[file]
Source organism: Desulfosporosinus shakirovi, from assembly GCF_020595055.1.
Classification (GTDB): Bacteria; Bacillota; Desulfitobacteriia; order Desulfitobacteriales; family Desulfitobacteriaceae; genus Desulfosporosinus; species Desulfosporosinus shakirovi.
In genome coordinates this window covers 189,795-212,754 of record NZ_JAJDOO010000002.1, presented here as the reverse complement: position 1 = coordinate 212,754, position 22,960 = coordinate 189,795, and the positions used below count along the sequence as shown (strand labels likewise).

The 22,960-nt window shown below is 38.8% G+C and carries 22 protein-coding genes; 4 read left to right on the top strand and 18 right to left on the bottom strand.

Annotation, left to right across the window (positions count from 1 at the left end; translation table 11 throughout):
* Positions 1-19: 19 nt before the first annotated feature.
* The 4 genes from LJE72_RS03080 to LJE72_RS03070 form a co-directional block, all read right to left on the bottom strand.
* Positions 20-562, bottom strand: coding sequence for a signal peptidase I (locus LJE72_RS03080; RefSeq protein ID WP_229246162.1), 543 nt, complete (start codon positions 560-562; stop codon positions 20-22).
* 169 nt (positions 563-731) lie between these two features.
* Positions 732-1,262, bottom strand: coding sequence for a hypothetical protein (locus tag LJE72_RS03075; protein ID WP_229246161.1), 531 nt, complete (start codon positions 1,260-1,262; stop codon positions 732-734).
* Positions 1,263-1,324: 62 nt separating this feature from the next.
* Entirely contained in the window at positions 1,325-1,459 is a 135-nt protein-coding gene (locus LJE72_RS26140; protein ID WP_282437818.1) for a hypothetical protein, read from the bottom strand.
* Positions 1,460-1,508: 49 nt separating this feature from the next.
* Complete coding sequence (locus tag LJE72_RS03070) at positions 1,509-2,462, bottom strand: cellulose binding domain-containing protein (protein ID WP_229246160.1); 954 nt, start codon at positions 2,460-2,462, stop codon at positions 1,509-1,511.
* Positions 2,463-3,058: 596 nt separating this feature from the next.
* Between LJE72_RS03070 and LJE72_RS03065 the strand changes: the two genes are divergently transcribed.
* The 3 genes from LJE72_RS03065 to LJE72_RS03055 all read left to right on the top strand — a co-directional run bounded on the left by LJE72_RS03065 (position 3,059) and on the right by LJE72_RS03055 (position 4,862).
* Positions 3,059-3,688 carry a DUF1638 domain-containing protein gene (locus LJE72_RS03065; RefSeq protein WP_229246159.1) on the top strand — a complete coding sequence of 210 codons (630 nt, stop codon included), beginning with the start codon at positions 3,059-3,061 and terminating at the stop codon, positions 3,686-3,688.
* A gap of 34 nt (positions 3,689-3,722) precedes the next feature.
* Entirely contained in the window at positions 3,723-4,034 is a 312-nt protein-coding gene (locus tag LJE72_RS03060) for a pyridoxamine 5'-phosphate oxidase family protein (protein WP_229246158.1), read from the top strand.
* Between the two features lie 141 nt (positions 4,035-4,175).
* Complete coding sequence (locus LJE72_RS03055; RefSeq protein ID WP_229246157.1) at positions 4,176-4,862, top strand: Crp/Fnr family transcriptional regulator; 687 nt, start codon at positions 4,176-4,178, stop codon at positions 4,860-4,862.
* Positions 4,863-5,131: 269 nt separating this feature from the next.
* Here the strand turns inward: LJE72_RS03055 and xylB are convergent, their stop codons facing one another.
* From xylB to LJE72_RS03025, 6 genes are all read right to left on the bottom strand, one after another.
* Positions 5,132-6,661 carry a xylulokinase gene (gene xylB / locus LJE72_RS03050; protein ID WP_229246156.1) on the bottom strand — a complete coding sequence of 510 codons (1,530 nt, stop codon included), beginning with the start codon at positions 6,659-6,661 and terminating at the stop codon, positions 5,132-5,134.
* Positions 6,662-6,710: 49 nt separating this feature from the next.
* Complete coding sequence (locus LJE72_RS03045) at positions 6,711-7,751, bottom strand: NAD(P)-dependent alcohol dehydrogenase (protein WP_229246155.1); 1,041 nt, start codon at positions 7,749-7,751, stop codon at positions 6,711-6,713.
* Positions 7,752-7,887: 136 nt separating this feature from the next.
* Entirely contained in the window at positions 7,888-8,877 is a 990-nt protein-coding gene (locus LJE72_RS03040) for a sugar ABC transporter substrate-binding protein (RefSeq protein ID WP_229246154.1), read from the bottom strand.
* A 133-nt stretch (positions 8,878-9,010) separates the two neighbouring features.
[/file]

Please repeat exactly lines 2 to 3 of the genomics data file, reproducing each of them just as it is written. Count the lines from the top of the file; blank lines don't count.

Classification (GTDB): Bacteria; Bacillota; Desulfitobacteriia; order Desulfitobacteriales; family Desulfitobacteriaceae; genus Desulfosporosinus; species Desulfosporosinus shakirovi.
In genome coordinates this window covers 189,795-212,754 of record NZ_JAJDOO010000002.1, presented here as the reverse complement: position 1 = coordinate 212,754, position 22,960 = coordinate 189,795, and the positions used below count along the sequence as shown (strand labels likewise).